Nesting of Mirror Shells

For small slope angles a (see above) the geometrical collecting area of a mirror shell is a thin circle with an projected area a of a « 2nr x l sin a where r is the mirror radius and l the length of a mirror element. For small angles a it can also be expressed with the focal length f:

Table 6.1 Satellite missions with Wolter telescopes

Mission

Year

Upper

Focal

Mirror

Degree

Effective

On-axis

of

energy

length (m) modules

of

area

resolution

launch

limit (keV)

nesting @ 1 keV (cm2)

(HPD)

S-054/Skylab

1973

4

2.13

1

2

15

48"

S-056/Skylab

1973

1.3

1.90

1

1

9

3"

Einstein (HEAO-2)

1978

4

3.44

1

4

100

4"

EXOSAT

1983

2.5

1.09

2

2

70

24"

ROSAT

1990

2.5

2.40

1

4

420

3"

BBXRT

1990

12

3.77

2

118

450

5"

Yohkoh SXT

1991

4.0

1.54

1

1

23

<5"

ASCA (Astro-D)

1993

10

3.50

4

120

1 200

180"

Soho CDS

1995

0.5

2.58

1

1

23

<5"

BeppoSAX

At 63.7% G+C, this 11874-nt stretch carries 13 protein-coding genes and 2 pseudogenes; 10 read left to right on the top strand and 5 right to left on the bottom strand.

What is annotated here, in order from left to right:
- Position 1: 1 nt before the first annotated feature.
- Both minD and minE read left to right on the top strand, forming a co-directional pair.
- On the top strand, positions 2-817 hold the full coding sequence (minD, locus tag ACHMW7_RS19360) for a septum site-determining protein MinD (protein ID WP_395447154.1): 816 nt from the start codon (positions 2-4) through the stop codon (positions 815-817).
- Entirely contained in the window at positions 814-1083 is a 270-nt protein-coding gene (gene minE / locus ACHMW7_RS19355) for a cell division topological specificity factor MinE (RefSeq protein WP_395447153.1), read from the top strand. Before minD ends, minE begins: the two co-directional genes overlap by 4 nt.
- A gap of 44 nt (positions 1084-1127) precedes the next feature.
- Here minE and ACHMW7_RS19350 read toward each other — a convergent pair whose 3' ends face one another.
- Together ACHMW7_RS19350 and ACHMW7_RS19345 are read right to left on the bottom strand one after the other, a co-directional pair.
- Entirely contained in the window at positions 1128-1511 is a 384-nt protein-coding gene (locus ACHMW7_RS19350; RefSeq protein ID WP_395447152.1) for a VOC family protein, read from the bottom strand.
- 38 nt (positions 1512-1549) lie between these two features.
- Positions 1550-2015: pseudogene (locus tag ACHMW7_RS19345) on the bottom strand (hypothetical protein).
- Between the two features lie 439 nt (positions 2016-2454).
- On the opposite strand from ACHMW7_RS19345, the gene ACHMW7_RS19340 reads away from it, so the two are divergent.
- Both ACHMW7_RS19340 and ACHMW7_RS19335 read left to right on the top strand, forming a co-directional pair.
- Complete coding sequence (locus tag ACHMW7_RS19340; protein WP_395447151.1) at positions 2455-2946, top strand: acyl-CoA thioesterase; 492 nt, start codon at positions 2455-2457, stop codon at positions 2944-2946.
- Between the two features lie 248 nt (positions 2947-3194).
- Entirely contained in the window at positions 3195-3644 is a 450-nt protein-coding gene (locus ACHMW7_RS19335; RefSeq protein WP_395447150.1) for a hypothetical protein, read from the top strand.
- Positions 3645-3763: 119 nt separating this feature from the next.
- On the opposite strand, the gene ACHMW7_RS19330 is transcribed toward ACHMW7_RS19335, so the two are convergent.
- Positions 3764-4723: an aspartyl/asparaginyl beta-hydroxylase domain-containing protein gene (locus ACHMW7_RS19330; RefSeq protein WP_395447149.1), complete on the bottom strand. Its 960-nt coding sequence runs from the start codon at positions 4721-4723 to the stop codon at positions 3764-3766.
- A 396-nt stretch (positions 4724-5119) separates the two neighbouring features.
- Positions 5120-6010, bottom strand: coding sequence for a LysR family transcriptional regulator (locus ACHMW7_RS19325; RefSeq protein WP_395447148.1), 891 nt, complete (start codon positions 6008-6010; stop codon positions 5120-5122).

1996

10

1.85

4

30

344

60"

ABRIXAS

1999

10

1.60

7

27

560

25"

Chandra (AXAF)

1999

10

10.00

1

4

780

<1"

XMM-Newton

1999

15

7.50

3

58

4260

16"

Swift

2004

10

3.50

1

12

130

18"

Suzaku (Astro-E2)

2005

XRT-I

12

4.75

4

175

2250

120"

XRT-S

12

4.50

1

168

2250

120"

This is much less than the polished mirror surface. Nesting several mirror shells with the same focal length and the same optical axis into each other is an appropriate solution for an enlarged effective collecting area while keeping the telescope as compact as possible (Fig. 6.7). Nesting was first practiced for the solar X-ray telescope S-054 mounted on the Apollo platform on Skylab in 1973. It consisted of two small Wolter-1 mirror shells. The nesting of many thin-walled mirror shells allows good filling factors for a given area. Examples for such highly nested optics are ASCA, XMM-Newton, and Suzaku.

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